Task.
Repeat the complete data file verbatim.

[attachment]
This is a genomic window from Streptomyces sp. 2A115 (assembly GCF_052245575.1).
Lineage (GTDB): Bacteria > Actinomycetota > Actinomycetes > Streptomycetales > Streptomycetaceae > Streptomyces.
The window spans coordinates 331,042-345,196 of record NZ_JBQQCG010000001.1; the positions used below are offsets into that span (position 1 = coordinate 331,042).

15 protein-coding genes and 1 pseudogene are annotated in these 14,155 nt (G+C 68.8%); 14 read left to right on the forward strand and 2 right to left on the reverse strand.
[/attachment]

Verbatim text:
This is a genomic window from Streptomyces sp. 2A115 (assembly GCF_052245575.1).
Lineage (GTDB): Bacteria > Actinomycetota > Actinomycetes > Streptomycetales > Streptomycetaceae > Streptomyces.
The window spans coordinates 331,042-345,196 of record NZ_JBQQCG010000001.1; the positions used below are offsets into that span (position 1 = coordinate 331,042).

15 protein-coding genes and 1 pseudogene are annotated in these 14,155 nt (G+C 68.8%); 14 read left to right on the forward strand and 2 right to left on the reverse strand.